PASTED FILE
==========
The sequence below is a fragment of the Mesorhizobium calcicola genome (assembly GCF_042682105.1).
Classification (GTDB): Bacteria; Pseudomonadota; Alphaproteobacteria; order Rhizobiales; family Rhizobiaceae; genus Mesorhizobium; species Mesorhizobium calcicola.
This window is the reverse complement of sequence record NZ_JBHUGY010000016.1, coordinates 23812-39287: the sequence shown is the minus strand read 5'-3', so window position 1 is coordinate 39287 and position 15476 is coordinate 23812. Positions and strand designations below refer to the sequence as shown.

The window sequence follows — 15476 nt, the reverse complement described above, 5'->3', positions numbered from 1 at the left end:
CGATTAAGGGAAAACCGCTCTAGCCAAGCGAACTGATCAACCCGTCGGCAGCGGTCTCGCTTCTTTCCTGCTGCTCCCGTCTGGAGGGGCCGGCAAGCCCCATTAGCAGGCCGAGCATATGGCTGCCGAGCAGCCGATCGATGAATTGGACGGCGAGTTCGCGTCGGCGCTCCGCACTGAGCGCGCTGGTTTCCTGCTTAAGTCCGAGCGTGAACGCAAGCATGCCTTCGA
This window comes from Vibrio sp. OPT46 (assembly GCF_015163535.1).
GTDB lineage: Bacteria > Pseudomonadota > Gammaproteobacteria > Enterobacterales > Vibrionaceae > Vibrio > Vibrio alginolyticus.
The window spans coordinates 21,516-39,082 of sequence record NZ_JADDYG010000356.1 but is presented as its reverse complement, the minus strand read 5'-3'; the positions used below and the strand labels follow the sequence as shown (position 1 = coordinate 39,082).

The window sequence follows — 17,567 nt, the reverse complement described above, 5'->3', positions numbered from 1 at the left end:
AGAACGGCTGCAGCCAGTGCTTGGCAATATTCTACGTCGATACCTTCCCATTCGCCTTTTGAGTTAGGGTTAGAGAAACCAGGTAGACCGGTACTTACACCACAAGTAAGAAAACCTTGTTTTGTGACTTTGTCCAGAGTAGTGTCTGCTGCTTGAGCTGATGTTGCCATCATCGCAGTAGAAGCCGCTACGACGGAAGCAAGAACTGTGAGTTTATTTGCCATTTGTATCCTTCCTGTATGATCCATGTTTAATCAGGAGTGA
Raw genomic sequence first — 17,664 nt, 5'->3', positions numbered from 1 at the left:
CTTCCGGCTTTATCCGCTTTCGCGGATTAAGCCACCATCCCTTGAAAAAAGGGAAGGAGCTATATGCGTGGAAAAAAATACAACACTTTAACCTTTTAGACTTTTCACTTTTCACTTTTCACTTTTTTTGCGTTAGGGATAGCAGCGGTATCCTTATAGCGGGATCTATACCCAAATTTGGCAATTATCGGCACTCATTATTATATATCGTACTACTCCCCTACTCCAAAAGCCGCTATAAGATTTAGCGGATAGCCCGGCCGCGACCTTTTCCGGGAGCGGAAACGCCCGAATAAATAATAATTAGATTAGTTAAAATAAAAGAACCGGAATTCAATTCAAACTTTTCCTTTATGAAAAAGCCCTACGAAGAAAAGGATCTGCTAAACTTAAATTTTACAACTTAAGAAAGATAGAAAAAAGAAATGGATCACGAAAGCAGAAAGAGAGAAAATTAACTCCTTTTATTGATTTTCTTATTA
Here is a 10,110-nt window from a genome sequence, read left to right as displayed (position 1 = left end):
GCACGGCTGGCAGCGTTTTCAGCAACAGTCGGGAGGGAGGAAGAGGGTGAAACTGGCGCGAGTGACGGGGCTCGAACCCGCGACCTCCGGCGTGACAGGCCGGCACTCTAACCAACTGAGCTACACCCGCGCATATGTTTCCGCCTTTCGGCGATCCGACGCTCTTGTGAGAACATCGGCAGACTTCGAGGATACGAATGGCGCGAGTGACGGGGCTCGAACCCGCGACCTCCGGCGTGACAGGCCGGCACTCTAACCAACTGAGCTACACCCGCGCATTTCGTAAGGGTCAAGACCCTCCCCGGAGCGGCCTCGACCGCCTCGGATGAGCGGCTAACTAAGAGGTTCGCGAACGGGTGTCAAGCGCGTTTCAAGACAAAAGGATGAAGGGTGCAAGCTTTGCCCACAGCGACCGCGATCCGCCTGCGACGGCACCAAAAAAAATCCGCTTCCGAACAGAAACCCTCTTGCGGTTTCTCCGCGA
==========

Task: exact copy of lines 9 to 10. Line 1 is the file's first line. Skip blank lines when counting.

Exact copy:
The window sequence follows — 17,567 nt, the reverse complement described above, 5'->3', positions numbered from 1 at the left end:
AGAACGGCTGCAGCCAGTGCTTGGCAATATTCTACGTCGATACCTTCCCATTCGCCTTTTGAGTTAGGGTTAGAGAAACCAGGTAGACCGGTACTTACACCACAAGTAAGAAAACCTTGTTTTGTGACTTTGTCCAGAGTAGTGTCTGCTGCTTGAGCTGATGTTGCCATCATCGCAGTAGAAGCCGCTACGACGGAAGCAAGAACTGTGAGTTTATTTGCCATTTGTATCCTTCCTGTATGATCCATGTTTAATCAGGAGTGA